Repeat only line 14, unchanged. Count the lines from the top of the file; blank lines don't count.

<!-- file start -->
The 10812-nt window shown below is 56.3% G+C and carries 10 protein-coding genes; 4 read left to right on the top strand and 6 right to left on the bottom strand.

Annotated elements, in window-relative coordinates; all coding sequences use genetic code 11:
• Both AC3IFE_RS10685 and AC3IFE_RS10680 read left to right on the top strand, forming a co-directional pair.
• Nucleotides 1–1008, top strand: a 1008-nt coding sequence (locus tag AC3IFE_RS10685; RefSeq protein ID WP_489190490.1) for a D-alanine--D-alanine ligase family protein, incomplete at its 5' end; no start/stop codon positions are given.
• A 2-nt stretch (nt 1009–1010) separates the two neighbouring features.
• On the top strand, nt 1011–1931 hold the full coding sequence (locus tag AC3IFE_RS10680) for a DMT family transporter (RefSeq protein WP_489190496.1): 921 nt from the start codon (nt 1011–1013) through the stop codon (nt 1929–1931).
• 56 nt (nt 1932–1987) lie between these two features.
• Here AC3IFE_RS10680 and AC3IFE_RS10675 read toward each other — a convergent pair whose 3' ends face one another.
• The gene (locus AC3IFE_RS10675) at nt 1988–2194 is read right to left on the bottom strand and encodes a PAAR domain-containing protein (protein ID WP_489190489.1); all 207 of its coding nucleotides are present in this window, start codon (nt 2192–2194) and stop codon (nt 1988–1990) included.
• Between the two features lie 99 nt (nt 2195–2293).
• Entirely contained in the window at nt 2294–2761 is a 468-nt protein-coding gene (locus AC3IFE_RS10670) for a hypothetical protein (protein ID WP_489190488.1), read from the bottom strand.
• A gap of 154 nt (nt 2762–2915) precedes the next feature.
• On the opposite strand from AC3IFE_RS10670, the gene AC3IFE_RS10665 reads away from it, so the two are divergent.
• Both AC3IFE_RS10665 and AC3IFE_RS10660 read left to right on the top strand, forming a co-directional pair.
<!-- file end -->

• Both AC3IFE_RS10665 and AC3IFE_RS10660 read left to right on the top strand, forming a co-directional pair.